Since 1985, the SDIO/BMDO/MDA has spent $141.2 billion.  

    The MDA’s FY2012 budget request is $8.6 billion.  

    The names may have changed, but the gravy train marches on.

  37. Douglas Stuart says:

     “No tax money for Star Wars.”
    Maybe they consider ILM “too big to fail?”
    I so, I would direct them to the “Star Wars Christmas Special” and Jar Jar Binks.

  38. Chauncey Scott says:

    Occupy:The Movie, already?

  39. jimh says:

    Kudos to the protesters for keeping their cool and not responding to violence with more violence. Nonviolent protest met with violence exposes the police enforcers as the armed and riot gear-wearing thugs that they are. Shame on the administration for ordering this response, and shame on the cops for following through with unnecessary force.

    But as I said before in a previous thread, I fear we are headed for another Kent State moment.

  40. jimh says:

    Nonviolently holding your ground is not *asking* for a physical confrontation, it’s just … nonviolently holding your ground. This crowd was not threatening to stomp anyone to death.

    What is your motive for defending police violence in this case?
    EDIT: The post I was responding to was removed; sorry to respond to the trolls…

  41. Trent Baker says:

    If you see someone being beaten by a another person you are within your rights to attempt a citizens arrest. If that person then identifies themselves as a figure of authority, but then refuses to provide identification backing that claim, then they still are a thug you should stop.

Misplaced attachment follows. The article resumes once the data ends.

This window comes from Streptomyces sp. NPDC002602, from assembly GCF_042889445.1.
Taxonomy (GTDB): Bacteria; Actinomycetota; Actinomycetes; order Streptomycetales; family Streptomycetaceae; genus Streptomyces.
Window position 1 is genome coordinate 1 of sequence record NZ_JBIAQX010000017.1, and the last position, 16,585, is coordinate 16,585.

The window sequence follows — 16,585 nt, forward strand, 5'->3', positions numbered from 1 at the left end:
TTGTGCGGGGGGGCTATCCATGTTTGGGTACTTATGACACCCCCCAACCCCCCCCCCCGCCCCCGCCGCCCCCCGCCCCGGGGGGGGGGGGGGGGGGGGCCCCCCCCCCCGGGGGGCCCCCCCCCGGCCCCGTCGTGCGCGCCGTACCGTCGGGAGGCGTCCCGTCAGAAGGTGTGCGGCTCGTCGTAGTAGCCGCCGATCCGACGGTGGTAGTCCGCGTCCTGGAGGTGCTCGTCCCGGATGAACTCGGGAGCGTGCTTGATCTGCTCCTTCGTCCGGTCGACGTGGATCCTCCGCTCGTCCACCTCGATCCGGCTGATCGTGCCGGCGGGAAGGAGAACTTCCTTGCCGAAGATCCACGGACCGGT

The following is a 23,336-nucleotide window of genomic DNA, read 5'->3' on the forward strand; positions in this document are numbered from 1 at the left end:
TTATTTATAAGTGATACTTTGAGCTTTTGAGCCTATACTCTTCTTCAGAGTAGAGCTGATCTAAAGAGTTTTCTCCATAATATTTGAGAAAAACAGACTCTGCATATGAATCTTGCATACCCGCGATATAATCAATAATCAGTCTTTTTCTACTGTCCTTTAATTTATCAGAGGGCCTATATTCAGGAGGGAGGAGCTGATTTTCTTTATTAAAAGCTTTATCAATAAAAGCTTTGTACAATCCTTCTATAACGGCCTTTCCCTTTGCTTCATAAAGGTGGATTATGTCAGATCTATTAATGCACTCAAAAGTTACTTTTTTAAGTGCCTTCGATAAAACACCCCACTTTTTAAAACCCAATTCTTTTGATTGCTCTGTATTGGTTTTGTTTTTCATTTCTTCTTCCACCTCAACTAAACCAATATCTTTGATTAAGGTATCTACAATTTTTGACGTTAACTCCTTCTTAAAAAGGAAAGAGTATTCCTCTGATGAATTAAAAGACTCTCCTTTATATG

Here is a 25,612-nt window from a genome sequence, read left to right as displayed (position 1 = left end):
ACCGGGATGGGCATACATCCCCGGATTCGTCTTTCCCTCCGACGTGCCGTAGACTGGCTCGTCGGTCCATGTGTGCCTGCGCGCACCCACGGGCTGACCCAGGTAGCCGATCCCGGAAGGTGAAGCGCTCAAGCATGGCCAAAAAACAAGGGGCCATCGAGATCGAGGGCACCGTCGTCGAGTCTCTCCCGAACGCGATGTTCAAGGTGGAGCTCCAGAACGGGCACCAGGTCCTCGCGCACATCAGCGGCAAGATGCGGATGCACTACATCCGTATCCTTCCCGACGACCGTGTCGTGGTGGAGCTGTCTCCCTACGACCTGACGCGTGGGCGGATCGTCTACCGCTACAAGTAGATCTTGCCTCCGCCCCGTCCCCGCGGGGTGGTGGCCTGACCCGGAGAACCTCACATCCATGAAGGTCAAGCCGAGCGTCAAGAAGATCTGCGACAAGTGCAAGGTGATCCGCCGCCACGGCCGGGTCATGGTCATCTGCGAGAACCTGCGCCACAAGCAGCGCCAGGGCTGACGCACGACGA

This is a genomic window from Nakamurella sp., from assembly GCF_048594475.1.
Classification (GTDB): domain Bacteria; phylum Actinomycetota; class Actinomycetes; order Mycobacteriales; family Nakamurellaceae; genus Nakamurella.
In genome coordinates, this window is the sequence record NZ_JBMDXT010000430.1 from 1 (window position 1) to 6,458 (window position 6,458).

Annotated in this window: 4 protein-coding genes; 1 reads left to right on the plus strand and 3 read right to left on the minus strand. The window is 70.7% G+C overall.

The police are losing sight of the ideal that they are there to maintain the peace and serve the community because they are a part of that community. They are not a stick to be wielded by a government sick with fear that one day the masses will realize that the illusion of authority is granted by the people and that they can take it back.

  42. So, in Kent State in 1970, four people were murdered and nine others shot and wounded — end result?  Nobody got fired. Nobody went to jail.  Total of $675,000 settlement split between all 13 victims.  And now police use rubber bullets.

    Sad.

  43. In 1770, British troops shot and killed five civilian protesters in Boston — end result? Six soldiers were acquitted, and two were convicted of manslaughter and given reduced sentences.

    Sad.

  44. Hanglyman says:

     I’m always surprised how many people in these threads call for violence against the police, as though “if they hit you, hit them back!” would actually work. If they routinely beat up and shoot nonviolent protestors with rubber bullets and beanbags, what makes you think they would hesitate for one second to murder violent protestors, either deliberately with guns or “accidentally” with tasers or excessive force? The media would spin it as being all the protestors’ fault, if they reported it at all. The police have nigh-infinite resources and zero accountability. Unless the entire country is in outright revolution, trying to fight them is a losing battle.

  45. Cowicide says:

    On this day the students become the teachers for the rest of the United States.

    Violence doesn’t solve your problems.  Amazing people.  Thank you, Berkeley.

  46. Whoa! This happened later the same night as the video above… suuuuuper creepy video: